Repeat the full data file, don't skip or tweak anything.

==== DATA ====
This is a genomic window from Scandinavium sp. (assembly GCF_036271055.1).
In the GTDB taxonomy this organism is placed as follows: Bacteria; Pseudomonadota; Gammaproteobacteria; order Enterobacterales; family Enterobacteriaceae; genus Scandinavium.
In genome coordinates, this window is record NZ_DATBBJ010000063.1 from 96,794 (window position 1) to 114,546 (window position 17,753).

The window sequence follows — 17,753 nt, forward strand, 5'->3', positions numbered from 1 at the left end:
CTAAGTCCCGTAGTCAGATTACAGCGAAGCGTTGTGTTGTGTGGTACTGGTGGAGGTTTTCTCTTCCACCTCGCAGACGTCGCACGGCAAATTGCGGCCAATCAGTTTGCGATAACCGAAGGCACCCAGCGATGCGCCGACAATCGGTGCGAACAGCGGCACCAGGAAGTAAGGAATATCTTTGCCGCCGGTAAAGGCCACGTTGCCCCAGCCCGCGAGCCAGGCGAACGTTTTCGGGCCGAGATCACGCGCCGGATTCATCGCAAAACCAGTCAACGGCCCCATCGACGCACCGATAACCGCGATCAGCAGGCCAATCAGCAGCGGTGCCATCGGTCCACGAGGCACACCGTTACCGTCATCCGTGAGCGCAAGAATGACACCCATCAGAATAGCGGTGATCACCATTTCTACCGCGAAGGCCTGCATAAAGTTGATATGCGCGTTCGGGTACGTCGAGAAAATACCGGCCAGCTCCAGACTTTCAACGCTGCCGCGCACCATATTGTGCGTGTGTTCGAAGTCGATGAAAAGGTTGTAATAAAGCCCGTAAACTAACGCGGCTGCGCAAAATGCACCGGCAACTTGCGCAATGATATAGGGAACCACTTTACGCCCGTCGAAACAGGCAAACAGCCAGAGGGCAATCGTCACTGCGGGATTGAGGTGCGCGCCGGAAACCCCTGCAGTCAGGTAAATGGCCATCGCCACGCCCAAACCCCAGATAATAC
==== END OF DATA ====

This is a genomic window from Scandinavium sp. (assembly GCF_036271055.1).
In the GTDB taxonomy this organism is placed as follows: Bacteria; Pseudomonadota; Gammaproteobacteria; order Enterobacterales; family Enterobacteriaceae; genus Scandinavium.
In genome coordinates, this window is record NZ_DATBBJ010000063.1 from 96,794 (window position 1) to 114,546 (window position 17,753).

The window sequence follows — 17,753 nt, forward strand, 5'->3', positions numbered from 1 at the left end:
CTAAGTCCCGTAGTCAGATTACAGCGAAGCGTTGTGTTGTGTGGTACTGGTGGAGGTTTTCTCTTCCACCTCGCAGACGTCGCACGGCAAATTGCGGCCAATCAGTTTGCGATAACCGAAGGCACCCAGCGATGCGCCGACAATCGGTGCGAACAGCGGCACCAGGAAGTAAGGAATATCTTTGCCGCCGGTAAAGGCCACGTTGCCCCAGCCCGCGAGCCAGGCGAACGTTTTCGGGCCGAGATCACGCGCCGGATTCATCGCAAAACCAGTCAACGGCCCCATCGACGCACCGATAACCGCGATCAGCAGGCCAATCAGCAGCGGTGCCATCGGTCCACGAGGCACACCGTTACCGTCATCCGTGAGCGCAAGAATGACACCCATCAGAATAGCGGTGATCACCATTTCTACCGCGAAGGCCTGCATAAAGTTGATATGCGCGTTCGGGTACGTCGAGAAAATACCGGCCAGCTCCAGACTTTCAACGCTGCCGCGCACCATATTGTGCGTGTGTTCGAAGTCGATGAAAAGGTTGTAATAAAGCCCGTAAACTAACGCGGCTGCGCAAAATGCACCGGCAACTTGCGCAATGATATAGGGAACCACTTTACGCCCGTCGAAACAGGCAAACAGCCAGAGGGCAATCGTCACTGCGGGATTGAGGTGCGCGCCGGAAACCCCTGCAGTCAGGTAAATGGCCATCGCCACGCCCAAACCCCAGATAATAC